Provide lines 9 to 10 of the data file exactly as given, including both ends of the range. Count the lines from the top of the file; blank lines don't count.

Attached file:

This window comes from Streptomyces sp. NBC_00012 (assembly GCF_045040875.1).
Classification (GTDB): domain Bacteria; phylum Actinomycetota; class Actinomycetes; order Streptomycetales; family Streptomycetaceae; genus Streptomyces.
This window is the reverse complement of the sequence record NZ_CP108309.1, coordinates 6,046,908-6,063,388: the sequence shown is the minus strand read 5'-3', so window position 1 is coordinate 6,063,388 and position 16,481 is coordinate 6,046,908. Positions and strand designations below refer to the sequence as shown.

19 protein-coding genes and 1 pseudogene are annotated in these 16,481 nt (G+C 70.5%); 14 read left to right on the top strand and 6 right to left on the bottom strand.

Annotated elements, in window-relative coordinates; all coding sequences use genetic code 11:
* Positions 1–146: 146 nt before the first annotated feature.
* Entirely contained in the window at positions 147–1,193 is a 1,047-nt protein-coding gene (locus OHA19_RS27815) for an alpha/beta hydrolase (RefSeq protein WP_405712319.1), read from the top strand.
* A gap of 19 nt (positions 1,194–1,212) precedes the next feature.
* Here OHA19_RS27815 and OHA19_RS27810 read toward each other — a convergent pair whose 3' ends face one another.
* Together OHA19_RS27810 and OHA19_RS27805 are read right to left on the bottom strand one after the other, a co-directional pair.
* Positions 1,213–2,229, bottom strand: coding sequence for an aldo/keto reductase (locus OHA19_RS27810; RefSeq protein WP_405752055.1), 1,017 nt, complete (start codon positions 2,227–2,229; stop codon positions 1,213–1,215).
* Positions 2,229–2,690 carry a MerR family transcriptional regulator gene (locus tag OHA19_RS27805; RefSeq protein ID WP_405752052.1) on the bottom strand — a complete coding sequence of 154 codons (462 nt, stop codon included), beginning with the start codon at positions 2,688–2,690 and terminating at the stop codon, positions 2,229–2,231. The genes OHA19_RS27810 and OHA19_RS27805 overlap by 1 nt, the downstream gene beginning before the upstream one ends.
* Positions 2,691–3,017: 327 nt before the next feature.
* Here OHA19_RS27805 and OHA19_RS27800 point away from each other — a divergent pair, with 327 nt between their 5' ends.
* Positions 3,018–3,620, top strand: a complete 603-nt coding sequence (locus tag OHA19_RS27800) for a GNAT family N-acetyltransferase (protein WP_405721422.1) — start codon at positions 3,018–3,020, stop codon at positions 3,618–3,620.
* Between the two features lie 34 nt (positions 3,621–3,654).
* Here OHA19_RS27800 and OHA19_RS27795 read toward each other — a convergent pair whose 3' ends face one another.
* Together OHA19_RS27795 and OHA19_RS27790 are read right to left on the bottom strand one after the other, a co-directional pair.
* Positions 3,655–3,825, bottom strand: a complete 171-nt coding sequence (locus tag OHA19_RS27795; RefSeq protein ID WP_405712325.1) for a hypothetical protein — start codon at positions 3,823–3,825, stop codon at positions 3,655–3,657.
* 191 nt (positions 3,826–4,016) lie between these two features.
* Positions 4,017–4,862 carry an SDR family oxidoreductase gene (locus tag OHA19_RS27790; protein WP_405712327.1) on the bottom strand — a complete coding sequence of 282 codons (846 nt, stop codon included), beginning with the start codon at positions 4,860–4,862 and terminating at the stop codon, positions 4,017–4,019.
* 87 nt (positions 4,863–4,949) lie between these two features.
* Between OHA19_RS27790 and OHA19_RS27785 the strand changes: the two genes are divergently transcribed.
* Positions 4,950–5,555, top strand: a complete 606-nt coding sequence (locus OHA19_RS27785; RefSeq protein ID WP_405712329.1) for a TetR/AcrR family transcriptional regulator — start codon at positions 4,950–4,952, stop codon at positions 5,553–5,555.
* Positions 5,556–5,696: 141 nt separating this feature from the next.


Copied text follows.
* Here OHA19_RS27815 and OHA19_RS27810 read toward each other — a convergent pair whose 3' ends face one another.
* Together OHA19_RS27810 and OHA19_RS27805 are read right to left on the bottom strand one after the other, a co-directional pair.